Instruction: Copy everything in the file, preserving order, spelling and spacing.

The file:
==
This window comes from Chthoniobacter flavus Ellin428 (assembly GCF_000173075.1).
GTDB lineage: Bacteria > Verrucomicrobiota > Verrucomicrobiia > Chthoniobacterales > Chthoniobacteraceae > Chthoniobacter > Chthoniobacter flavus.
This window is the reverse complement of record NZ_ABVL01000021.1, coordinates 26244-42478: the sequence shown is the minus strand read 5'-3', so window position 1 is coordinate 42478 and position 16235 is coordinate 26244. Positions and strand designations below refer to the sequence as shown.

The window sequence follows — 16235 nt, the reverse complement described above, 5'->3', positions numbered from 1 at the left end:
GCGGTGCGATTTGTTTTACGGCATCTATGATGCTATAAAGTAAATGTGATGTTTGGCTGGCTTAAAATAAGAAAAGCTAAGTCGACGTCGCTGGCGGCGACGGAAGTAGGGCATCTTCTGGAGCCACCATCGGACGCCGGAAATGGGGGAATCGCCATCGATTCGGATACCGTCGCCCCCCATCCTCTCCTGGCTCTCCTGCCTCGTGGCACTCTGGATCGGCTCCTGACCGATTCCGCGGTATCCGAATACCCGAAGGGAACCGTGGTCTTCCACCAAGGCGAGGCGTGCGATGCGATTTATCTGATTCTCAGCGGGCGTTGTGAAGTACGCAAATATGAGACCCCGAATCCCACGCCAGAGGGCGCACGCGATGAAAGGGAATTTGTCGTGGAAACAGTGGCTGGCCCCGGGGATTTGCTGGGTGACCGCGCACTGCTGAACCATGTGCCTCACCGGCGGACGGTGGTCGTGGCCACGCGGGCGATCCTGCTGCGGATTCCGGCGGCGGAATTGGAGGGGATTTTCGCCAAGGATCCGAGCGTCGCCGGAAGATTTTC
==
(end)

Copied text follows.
This window comes from Chthoniobacter flavus Ellin428 (assembly GCF_000173075.1).
GTDB lineage: Bacteria > Verrucomicrobiota > Verrucomicrobiia > Chthoniobacterales > Chthoniobacteraceae > Chthoniobacter > Chthoniobacter flavus.
This window is the reverse complement of record NZ_ABVL01000021.1, coordinates 26244-42478: the sequence shown is the minus strand read 5'-3', so window position 1 is coordinate 42478 and position 16235 is coordinate 26244. Positions and strand designations below refer to the sequence as shown.

The window sequence follows — 16235 nt, the reverse complement described above, 5'->3', positions numbered from 1 at the left end:
GCGGTGCGATTTGTTTTACGGCATCTATGATGCTATAAAGTAAATGTGATGTTTGGCTGGCTTAAAATAAGAAAAGCTAAGTCGACGTCGCTGGCGGCGACGGAAGTAGGGCATCTTCTGGAGCCACCATCGGACGCCGGAAATGGGGGAATCGCCATCGATTCGGATACCGTCGCCCCCCATCCTCTCCTGGCTCTCCTGCCTCGTGGCACTCTGGATCGGCTCCTGACCGATTCCGCGGTATCCGAATACCCGAAGGGAACCGTGGTCTTCCACCAAGGCGAGGCGTGCGATGCGATTTATCTGATTCTCAGCGGGCGTTGTGAAGTACGCAAATATGAGACCCCGAATCCCACGCCAGAGGGCGCACGCGATGAAAGGGAATTTGTCGTGGAAACAGTGGCTGGCCCCGGGGATTTGCTGGGTGACCGCGCACTGCTGAACCATGTGCCTCACCGGCGGACGGTGGTCGTGGCCACGCGGGCGATCCTGCTGCGGATTCCGGCGGCGGAATTGGAGGGGATTTTCGCCAAGGATCCGAGCGTCGCCGGAAGATTTTC